Evaluation of City Year's Whole School Whole Child Model
Helping children and young adults develop their talents and strengths also helps them contribute to their communities in the future. Yet systemic inequities that disproportionately affect students of color and students from low-income households mean too many young people do not have access to such supportive learning environments, and these inequities have been exacerbated by the COVID-19 pandemic.
City Year is an education and human development organization that partners with schools nationwide to support student success and address the root causes of inequitable educational outcomes. Every year, City Year recruits a diverse group of Student Success Coaches, ages 18-25, to deliver its holistic Whole School Whole Child (WSWC) model. City Year Student Success Coaches commit to serving in schools full time for one school year. During that time, they collaborate with teachers, administrators, and other Student Success Coaches to plan and deliver holistic personalized supports to students who need it most and to create a safe and supportive school climate where students can feel committed to and capable of achieving their academic and life goals.
City Year’s Whole School Whole Child Model
The WSWC model consists of holistic and personalized academic, social, and emotional services that are designed to help students develop the skills they need to navigate and complete high school. City Year Student Success Coaches offer universal services (Tier 1) with embedded intervention supports (Tier 2):
- Universal (Tier 1) services are provided to all students in the school. They include after-school programs and school-wide events that recognize positive behavior and student success. They also include in-classroom support for students in English language arts (ELA) and math.
- Targeted (Tier 2) services are provided to students who appear to be at increased risk of not graduating based on early warning indicators related to attendance, engagement manifested as behavior, and course performance in ELA or math. Tier 2 services blend tutoring in ELA and math with social and emotional development and behavior support. Student Success Coaches also provide attendance coaching. These services are provided one-on-one or in small groups during class time, pull outs, or transition time.
Evaluation of the WSWC Services: Impact and Implementation Studies
In 2017, AIR and MDRC began a five-year evaluation of WSWC services in 22 middle schools in five large urban school districts. The evaluation included two impact studies. The first study, led by MDRC, explored the effects of the WSWC model (Tier 1 and Tier 2 services) on the outcomes of students enrolled in the study schools, using a quasi-experimental study design. The second study, led by AIR, attempted to isolate the effect of Tier 2 services for individual students who were identified as being at heightened risk of dropping out of school, using a student-level randomized experiment. To put the impact findings in context, the evaluation also included an implementation study, led by MDRC, which examined the implementation of the WSWC model in the 2018-19 school year and the first half the 2019-20 school year before schools closed. Read the brief.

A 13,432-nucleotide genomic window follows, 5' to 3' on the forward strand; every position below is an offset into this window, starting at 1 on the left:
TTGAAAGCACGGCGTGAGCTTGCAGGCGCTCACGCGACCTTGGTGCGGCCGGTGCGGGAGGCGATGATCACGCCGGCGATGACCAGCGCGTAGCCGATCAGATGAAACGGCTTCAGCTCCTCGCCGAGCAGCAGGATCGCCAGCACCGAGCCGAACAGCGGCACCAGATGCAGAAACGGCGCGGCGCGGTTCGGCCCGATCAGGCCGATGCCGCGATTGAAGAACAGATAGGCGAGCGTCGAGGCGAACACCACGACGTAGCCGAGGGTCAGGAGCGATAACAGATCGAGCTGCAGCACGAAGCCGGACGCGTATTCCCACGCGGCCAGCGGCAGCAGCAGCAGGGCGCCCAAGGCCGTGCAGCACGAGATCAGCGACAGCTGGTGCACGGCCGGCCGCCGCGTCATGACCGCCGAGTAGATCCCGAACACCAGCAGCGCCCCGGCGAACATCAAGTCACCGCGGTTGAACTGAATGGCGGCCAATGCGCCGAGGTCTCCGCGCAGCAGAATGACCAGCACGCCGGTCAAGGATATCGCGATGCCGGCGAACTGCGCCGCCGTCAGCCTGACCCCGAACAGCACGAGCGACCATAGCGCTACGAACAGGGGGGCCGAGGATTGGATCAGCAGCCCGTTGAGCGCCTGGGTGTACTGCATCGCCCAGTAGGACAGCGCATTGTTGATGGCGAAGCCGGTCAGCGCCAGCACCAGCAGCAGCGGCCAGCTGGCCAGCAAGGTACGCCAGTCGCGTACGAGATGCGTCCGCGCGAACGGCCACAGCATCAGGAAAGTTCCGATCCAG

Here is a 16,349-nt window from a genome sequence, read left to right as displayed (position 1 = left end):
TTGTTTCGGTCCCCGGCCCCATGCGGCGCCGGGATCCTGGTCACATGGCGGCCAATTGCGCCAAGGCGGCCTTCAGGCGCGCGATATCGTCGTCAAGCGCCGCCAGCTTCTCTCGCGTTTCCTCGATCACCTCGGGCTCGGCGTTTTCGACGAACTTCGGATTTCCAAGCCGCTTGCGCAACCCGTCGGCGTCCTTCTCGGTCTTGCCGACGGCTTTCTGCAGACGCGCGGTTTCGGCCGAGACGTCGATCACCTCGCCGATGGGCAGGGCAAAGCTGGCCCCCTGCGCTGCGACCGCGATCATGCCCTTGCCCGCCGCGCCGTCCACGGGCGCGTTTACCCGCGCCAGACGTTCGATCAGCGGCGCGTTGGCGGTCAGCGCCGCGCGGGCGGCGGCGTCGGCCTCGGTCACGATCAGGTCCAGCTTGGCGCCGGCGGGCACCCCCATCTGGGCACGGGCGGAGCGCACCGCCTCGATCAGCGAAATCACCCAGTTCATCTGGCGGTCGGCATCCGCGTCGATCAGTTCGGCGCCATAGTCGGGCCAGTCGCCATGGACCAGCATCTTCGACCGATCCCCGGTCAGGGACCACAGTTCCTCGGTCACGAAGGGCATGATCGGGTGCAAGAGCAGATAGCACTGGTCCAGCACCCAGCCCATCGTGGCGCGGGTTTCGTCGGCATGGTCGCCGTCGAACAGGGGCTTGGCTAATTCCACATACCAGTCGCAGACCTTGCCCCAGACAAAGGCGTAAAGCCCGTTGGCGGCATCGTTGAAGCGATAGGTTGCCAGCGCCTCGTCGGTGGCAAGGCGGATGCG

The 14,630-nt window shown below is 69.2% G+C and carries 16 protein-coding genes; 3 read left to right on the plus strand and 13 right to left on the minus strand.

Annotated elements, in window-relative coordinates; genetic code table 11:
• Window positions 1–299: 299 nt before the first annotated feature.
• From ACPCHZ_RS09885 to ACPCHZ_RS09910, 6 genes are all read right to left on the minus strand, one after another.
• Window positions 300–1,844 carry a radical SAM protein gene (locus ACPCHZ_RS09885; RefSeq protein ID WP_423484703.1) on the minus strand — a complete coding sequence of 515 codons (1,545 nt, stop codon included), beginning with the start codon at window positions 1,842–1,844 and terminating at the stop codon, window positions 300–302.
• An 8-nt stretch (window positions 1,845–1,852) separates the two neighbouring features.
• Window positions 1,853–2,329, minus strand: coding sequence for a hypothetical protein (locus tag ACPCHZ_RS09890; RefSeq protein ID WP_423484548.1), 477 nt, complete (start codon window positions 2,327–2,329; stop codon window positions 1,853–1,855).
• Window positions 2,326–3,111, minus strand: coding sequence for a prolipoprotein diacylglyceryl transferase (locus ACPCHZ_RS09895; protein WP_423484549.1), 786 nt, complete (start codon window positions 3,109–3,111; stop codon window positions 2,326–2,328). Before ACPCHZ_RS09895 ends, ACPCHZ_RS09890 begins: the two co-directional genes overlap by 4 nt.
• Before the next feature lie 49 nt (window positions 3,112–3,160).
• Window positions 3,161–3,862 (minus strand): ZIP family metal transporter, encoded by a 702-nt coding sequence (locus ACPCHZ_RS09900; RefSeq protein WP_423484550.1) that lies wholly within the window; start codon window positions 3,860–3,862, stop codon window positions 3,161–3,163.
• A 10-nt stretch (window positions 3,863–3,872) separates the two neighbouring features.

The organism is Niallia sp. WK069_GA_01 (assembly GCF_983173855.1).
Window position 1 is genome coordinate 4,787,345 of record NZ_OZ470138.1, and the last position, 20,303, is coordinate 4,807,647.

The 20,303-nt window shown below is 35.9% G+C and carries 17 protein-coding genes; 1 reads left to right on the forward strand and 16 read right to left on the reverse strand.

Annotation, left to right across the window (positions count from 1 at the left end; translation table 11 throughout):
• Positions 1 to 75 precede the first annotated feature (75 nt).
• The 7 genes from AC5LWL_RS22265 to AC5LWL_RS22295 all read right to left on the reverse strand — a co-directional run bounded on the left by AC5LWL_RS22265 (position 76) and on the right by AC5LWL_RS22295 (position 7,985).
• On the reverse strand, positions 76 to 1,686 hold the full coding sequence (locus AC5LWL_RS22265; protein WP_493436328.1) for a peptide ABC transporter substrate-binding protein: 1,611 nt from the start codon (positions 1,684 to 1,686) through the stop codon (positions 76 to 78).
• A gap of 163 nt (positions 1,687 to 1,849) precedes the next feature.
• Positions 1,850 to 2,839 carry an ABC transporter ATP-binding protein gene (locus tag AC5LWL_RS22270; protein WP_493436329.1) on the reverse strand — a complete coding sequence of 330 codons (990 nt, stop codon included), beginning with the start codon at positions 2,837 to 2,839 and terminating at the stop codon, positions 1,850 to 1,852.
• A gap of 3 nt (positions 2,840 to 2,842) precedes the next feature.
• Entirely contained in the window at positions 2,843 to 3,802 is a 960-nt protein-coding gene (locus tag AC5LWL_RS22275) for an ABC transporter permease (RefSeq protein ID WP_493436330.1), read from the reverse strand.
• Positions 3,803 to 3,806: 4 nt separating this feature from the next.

When considered together, the findings from these studies can provide a better understanding of the effects of the WSWC model than the studies could if conducted in isolation. Both impact studies examined the effects of the WSWC model and Tier 2 services in three domains: academic achievement (ELA and math), school engagement (attendance and disciplinary outcomes), and social and emotional skills.
School closures due to the COVID-19 pandemic in March 2020 interrupted WSWC services as well as the availability of data for the evaluation. As such, the evaluation focuses on the implementation and effects of WSWC services before schools closed in March 2020. Despite this change in the study timeline, the evaluation provides valuable insights about the benefits of school and community partner collaborations that provide intentionally designed holistic supports. It also draws attention to the opportunity to rethink the measures we use to understand student experience and growth.
The research described here was supported by the Institute of Education Sciences in the U.S. Department of Education, through grant R305A170227 to AIR. The opinions expressed are those of the study team and do not represent views of the Institute or the U.S. Department of Education.